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digitalmars.D - Re: Not just for cryptography

reply Era Scarecrow <rtcvb32 yahoo.com> writes:
 From: Don <nospam nospam.com.au>
 Era Scarecrow wrote:
 From: Sean Kelly <sean invisibleduck.org>

 bearophile wrote:
 Another little story for people that think the

 Avoiding computation overflow is never a bad thing

 Actually that's (sort of) implemented in most hardware
 (X86, for 
 instance). The overflow flag is set if you get an int
 overflow (signed 
 ints). The carry flag is set if you get a uint overflow.
 There are several branch instructions which make use of it.
  Internally (Assembly) it would look something like

  if (a+b > 0){
  xor edx,edx        ;clear upper 32bits
  mov eax, [esp-12]  ;int a
  add eax, [esp-8]   ;int b
  adc edx, 0         ;add with carry

 --then following the compare 
  cmp edx,0
  jg inside_if  ;jump if greater than 0. More likely?
  jb outside_if ;below 0, so it's false
  cmp eax,0
  jbe outside_if

mov eax, [esp-12]; add eax, [esp-8]; jo error; jbe outside_if; error: throw IntegerOverflowException. Could be added in debug builds, at least.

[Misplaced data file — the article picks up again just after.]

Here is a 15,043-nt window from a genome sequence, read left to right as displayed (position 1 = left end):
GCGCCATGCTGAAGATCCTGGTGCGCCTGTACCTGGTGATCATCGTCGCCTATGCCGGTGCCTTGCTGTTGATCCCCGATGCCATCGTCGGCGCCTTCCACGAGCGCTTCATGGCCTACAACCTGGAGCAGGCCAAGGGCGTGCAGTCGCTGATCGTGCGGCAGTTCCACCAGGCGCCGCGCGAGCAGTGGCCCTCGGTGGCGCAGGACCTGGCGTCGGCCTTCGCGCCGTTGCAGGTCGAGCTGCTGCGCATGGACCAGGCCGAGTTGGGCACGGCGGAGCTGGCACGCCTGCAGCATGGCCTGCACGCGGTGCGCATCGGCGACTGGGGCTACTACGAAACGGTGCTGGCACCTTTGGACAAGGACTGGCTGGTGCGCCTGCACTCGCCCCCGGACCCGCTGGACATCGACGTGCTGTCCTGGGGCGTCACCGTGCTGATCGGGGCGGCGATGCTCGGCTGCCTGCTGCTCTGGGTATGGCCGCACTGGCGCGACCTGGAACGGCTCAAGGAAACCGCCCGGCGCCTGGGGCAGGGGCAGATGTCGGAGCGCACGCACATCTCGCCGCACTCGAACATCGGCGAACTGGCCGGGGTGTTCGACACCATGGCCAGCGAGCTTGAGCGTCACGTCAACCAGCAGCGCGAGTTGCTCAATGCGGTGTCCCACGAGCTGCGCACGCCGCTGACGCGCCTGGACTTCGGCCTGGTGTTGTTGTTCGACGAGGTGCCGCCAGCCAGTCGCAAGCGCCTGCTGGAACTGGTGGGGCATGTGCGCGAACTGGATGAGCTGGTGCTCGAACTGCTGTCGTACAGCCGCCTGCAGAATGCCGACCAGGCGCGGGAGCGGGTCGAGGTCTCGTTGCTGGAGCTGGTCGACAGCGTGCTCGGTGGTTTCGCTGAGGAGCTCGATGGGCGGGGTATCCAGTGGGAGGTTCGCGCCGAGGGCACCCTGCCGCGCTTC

Sounds promising. From what i know in C, that is never brought up, so if i wanted to handle a overflow or a carry flag i'd have to use a long long. (For a unsigned unlimited Integer math library i made, but has problems) Would it be possible, to have a couple operators or a special inline functions we can use to be able to use those possible overflows? I'd rather not ASM in lines where it won't be portable :( int carry, a = int.umax; b = a + a; if (Register.Overflow || Register.Carry){...} //possible? math_overflow{...} //or math_carryOn{...} //or?? ASM(Intel) { jno notOverFlow ... } notOverFlow: //or?? long long carry, a = int.umax; b = a + a; if (b>int.umax) {...} Era
Aug 04 2008
parent bearophile <bearophileHUGS lycos.com> writes:
Era Scarecrow Wrote:

An idea is for DMD to:
- when in release mode perform as now
- When not in release mode use 4 byte numbers (or 8 byte on 64 bit CPUs) to
compute operations among integral values represented in 1 or 2 bytes, use 8
bytes to perform operations among integral values represented in 4 bytes, and
use 16 bytes to perform operations performed among 8 byte integral values. And
control if the result can fit in the right range. I think Delphi works almost
this way. In Delphi you also can define types of integer intervals:
Smally = 1 .. 25;
so the compiler (if not in release mode) controls if values are in those bounds
(In D you can perform something similar adding pre/post that test if that value
is in the interval, but such control is done less often and you have to do it
yourself manually in many parts of the code, so you don't spot the bug as soon
you go out of the bounds).
In some points the compiler doesn't need to control the bounds because it can
infer the value will not go out of bounds.

Aug 04 2008